OCT 10, 2019 11:30 AM PDT

2019 Nobel Prize in Chemistry: an Electrifying Win for Li-ion Battery Pioneers

WRITTEN BY: Daniel Duan

John B. Goodenough, M. Stanley Whittingham, and Akira Yoshino (Nobel Prize)

Light-weight and capable of storing a substantial amount of electricty, lithium-ion (Li-ion) batteries have transformed many aspects of our modern life. For years the pioneers behind this influential invention have been nominated for the Nobel Prize, the highest honor in science, but they were just riders in previous rounds of the competition.

This changes in 2019.

On Wednesday, Oct 9, the Nobel committee announced that this year's Chemistry prize goes to three trailblazers — John B. Goodenough, M. Stanley Whittingham, and Akira Yoshino, whose work was vital to the development of Li-ion batteries. 
 
Unlike other chemical batteries such as the commonly used lead-acid car batteries, a Li-ion battery does not rely on chemical reactions to store and release energy. Instead, it depends on the flow of the ions of lithium — the lightest metal and solid element — back and forth between its electrodes through cycles of charge-discharge. 

The three laureates shared the prize equally for their relay-style contribution and years of work with a heavy focus on innovating anode and cathode materials of the battery. 

It all started with M. Stanley Whittingham at the backdrop of the petrolium crisis in the 1970s. The British-American chemist who was working with Exxon at the time developed the first-ever rechargeable lithium battery. The first-generation device has a cathode made of titanium disulfide and an anode made of lithium and aluminum. Both electrodes were build with gaps for lithium ions to traverse, which is why they are called the intercalation electrodes.

However, this version of Li-ion battery was highly reactive and unstable, prone to overheating and fire. Thus it was not surprising that several fire/explosions happened in Whittingham's laboratory back in the time.

In 1979, Goodenough, an American veteran-turned-chemist, came along and started to test lithium cobalt oxide (LixCoO2) as a new cathode material. His modification allowed for higher density energy storage inside the battery. Later on, Sony commercialized this type of battery in many of the company's products, but Goodenough is credited for identifying the right cathode material, and creating a design that's still being used in many Li-ion batteries.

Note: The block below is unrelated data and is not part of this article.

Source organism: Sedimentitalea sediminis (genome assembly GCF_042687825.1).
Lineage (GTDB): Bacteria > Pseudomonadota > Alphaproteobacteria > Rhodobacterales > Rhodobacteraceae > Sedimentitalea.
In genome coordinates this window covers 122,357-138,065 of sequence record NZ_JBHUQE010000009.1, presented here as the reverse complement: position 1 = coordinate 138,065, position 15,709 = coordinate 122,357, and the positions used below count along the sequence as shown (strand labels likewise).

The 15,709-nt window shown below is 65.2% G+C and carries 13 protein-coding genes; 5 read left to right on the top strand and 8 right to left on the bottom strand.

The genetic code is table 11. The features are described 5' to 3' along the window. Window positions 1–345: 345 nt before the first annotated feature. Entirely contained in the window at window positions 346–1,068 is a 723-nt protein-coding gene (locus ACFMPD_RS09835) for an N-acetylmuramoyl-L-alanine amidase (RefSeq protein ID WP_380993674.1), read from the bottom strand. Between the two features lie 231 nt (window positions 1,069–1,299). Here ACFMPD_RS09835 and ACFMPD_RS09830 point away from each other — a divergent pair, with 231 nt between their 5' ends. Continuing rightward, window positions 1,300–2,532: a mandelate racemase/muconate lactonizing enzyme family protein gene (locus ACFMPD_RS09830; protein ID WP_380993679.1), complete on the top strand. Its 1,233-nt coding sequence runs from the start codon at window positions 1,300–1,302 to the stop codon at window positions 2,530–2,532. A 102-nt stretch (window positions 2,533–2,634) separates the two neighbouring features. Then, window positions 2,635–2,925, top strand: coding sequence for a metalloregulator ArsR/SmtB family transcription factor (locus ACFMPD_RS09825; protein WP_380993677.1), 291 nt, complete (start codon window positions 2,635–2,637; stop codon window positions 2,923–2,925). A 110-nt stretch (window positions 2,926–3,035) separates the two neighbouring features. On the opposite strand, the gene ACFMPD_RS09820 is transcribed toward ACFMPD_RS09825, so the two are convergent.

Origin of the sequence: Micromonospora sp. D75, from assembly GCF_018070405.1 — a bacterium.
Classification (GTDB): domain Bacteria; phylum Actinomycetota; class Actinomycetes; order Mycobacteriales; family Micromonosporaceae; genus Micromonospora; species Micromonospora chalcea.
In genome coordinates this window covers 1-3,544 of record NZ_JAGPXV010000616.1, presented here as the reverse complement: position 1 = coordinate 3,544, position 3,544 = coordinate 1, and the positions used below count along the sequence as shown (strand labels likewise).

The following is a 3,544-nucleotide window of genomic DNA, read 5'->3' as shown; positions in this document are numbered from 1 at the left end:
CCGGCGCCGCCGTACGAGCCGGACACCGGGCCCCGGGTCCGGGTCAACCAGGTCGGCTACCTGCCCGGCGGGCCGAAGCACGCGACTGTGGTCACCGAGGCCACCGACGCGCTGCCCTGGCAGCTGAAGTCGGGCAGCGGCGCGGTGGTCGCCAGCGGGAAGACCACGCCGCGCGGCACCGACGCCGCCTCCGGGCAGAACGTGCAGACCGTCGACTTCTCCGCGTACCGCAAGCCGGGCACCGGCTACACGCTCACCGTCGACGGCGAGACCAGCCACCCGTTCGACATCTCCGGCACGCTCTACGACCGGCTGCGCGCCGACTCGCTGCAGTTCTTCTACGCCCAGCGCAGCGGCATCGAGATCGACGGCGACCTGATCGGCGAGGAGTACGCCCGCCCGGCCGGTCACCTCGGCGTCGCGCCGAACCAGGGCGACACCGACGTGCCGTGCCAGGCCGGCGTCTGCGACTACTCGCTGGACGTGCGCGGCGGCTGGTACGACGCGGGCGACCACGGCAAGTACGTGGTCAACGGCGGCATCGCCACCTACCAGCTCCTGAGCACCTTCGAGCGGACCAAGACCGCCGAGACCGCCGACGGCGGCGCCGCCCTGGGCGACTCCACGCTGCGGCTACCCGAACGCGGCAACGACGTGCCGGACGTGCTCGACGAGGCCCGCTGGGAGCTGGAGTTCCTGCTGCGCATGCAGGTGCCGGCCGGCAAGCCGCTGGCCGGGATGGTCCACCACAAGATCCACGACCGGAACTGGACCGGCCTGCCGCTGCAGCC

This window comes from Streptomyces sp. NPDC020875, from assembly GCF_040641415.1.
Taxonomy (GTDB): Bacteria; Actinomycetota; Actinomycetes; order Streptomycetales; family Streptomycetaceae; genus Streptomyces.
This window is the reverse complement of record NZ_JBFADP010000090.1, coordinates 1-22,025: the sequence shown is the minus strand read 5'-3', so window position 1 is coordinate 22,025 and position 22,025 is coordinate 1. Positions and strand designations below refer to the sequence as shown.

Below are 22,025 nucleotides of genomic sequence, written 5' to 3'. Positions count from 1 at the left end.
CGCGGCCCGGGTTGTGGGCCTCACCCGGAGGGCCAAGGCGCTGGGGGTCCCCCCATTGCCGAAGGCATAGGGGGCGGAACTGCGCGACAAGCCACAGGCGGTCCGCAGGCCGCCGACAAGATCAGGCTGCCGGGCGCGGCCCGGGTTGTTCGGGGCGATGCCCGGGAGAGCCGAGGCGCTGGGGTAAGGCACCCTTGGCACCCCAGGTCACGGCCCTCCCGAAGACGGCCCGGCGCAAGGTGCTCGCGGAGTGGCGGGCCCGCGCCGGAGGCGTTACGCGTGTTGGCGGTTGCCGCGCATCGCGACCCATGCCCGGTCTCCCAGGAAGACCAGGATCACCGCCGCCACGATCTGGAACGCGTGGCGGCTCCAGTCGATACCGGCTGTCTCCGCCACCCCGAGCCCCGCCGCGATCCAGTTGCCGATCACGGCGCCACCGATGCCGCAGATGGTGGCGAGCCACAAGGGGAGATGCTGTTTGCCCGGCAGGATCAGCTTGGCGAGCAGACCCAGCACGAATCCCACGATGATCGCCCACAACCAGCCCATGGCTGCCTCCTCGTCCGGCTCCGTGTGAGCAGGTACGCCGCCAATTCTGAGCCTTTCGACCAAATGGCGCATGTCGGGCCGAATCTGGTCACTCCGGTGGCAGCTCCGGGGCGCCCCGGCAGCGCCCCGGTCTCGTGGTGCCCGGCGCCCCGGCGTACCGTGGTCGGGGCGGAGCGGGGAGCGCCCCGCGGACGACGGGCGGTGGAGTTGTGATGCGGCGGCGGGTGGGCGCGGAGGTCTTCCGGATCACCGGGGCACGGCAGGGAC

As for the last leg, Japanese chemist Akira Yoshino made the world's first commercially successful Li-ion battery in 1985 by tweaking Goodenough's design. His chose carbon-rich (98% or above) petroleum coke as an anode material to intercalate lithium, which significantly enhances the battery's safety and practicality. The resulted energy store device was lightweight and robust, capable of withstanding hundreds of charge-discharge cycles without any drop in performance. 

It is no news that nowadays scientists and engineers around the globe are working hard to either improve or even replace Li-ion batteries. However, the original research by the three laureates have positively and significantly transformed our world. This omnipresent energy-storage technology is being used to power anything from cellphones, laptops, and automobiles, to houses and even spacecrafts. The Nobel-worthy invention is literally charging our world.

Interview about the 2019 Nobel Prize in Chemistry (Nobel Prize)

Source: Nobel Prize

About the Author
  • Graduated with a bachelor degree in Pharmaceutical Science and a master degree in neuropharmacology, Daniel is a radiopharmaceutical and radiobiology expert based in Ottawa, Canada. With years of experience in biomedical R&D, Daniel is very into writing. He is constantly fascinated by what's happening in the world of science. He hopes to capture the public's interest and promote scientific literacy with his trending news articles. The recurring topics in his Chemistry & Physics trending news section include alternative energy, material science, theoretical physics, medical imaging, and green chemistry.
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